18. 18. How do you weigh cost versus value? <ul><li>Will the consultant provide relevant services, such as: assisting with developing investment policy statements; searches for investment managers, record keepers and/or custodians; evaluation of alternative investments programs; asset allocation/liability analyses; and/or manager investment structure services? </li></ul><ul><li>Which consulting services are being included in the fee you’re being quoted? </li></ul><ul><li>Does the consultant prepare their own reports or do they outsource them to a third party provider who charges a fee? If they outsource, what priority will your reports take versus others’? </li></ul><ul><li>How frequently will you receive the reports, and how much help will you get in interpreting them? Can you expect in-person meetings to discuss the reports? </li></ul><ul><li>What is the cost for a full service consulting retainer versus unbundling the services that focus on your priorities? </li></ul>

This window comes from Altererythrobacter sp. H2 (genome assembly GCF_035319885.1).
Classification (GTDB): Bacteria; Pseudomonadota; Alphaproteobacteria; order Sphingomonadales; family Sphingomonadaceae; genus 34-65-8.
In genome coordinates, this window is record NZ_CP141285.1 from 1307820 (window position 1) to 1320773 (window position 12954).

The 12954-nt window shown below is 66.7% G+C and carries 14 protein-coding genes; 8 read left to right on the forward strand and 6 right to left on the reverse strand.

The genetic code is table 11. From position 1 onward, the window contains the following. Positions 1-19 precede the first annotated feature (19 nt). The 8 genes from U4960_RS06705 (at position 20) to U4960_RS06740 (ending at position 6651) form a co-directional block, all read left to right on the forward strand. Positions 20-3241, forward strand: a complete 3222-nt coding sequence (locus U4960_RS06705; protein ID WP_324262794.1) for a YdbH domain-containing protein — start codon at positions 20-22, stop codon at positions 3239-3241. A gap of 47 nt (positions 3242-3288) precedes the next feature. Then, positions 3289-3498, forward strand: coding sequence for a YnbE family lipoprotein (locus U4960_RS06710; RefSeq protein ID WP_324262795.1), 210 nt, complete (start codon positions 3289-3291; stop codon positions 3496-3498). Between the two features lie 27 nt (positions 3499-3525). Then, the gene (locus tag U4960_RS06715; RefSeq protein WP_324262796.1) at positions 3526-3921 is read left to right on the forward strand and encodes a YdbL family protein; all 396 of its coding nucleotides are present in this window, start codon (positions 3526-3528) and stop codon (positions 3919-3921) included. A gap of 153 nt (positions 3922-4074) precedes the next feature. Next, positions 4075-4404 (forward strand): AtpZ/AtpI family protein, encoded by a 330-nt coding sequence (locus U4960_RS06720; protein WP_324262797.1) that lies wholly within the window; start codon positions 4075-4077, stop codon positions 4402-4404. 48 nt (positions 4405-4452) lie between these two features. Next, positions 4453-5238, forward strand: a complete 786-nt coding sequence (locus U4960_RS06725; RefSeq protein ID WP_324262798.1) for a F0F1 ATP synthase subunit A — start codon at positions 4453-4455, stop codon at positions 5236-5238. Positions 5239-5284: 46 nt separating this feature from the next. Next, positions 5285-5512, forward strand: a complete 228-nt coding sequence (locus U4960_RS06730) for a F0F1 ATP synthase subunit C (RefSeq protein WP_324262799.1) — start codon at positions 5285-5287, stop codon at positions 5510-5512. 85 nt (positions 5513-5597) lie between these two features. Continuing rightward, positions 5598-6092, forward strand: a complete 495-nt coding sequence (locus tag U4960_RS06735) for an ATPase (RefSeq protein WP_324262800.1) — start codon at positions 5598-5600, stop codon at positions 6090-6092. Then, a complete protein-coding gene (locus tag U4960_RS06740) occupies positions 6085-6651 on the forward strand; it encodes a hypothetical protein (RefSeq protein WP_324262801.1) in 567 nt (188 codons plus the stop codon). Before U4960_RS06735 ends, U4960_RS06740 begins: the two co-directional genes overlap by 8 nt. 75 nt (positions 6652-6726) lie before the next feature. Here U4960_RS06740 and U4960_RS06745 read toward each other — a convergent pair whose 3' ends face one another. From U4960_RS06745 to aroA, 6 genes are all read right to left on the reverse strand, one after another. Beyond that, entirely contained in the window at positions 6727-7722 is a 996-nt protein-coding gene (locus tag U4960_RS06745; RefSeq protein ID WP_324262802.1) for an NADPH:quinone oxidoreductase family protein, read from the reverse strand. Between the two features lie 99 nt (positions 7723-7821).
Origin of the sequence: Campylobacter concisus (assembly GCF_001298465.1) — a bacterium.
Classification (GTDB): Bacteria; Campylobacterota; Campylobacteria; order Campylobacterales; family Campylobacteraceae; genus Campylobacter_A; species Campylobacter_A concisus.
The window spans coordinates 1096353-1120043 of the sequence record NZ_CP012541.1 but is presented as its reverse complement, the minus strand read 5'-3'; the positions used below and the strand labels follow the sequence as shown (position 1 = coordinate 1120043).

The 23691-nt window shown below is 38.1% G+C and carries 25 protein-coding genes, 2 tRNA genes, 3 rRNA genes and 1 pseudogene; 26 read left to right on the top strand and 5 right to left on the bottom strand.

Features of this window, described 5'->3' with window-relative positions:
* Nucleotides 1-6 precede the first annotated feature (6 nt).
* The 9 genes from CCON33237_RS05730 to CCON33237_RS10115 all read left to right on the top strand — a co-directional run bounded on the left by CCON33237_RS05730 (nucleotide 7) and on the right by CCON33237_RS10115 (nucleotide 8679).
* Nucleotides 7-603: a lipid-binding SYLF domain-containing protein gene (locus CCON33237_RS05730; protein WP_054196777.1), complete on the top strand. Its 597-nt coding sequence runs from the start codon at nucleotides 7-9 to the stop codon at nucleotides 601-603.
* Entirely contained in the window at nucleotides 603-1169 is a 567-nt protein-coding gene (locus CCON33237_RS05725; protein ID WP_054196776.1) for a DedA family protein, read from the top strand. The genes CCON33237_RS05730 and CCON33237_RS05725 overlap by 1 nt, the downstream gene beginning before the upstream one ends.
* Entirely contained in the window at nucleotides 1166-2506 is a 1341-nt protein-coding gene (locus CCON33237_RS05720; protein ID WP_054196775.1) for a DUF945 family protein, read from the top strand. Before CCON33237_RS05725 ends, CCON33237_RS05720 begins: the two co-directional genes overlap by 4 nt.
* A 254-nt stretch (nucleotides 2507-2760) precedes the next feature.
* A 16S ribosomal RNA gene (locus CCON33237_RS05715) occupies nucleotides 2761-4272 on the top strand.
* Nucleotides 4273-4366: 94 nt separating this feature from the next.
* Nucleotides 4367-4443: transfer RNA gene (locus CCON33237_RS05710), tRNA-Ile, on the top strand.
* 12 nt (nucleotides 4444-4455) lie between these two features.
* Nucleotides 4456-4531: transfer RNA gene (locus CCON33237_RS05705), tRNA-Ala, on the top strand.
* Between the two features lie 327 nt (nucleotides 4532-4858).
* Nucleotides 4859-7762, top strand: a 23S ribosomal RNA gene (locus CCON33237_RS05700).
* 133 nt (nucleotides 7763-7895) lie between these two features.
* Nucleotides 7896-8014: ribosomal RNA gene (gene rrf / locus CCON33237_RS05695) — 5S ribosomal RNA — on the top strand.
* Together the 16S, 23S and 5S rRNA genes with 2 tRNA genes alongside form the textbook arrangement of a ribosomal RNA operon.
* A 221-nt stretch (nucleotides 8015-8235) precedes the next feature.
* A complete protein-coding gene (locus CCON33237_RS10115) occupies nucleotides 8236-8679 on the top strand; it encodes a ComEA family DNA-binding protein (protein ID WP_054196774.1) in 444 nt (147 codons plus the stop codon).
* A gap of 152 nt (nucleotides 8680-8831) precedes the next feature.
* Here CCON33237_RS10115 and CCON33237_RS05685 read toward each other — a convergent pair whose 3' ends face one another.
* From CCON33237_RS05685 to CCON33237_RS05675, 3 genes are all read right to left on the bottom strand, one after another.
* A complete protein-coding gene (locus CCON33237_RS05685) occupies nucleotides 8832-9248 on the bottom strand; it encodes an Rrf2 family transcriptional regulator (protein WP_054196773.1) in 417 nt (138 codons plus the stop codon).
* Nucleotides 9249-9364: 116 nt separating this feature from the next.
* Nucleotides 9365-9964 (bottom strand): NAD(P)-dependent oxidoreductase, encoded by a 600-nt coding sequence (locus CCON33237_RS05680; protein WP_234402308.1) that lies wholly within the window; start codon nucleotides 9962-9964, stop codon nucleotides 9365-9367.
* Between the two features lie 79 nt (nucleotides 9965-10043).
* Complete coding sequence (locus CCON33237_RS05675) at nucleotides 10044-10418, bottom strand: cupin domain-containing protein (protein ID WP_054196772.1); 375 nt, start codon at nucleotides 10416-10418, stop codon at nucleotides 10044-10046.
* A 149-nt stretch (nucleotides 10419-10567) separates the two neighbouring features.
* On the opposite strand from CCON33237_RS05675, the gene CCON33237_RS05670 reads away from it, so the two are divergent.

19. 19. How compatible are you with the consultant’s team? <ul><li>Is the consultant’s style conservative or aggressive? Does that fit with your organization? </li></ul><ul><li>Does the consultant have experience and proven interest in serving accounts similar to yours? </li></ul><ul><li>Are the consultants pitching your business the ones who will be servicing your account? Can you meet the entire team and/or visit the firm? </li></ul><ul><li>How often will you have contact, and with whom? In addition to your primary consultant, will you have direct access to others who are doing the work, such as research specialists? </li></ul><ul><li>Does the presentation team seem cohesive? Have they worked together on client challenges over a series of market cycles? </li></ul><ul><li>Does the team consist of employees of the firm or owners with a stronger incentive to perform prudently on your behalf? </li></ul>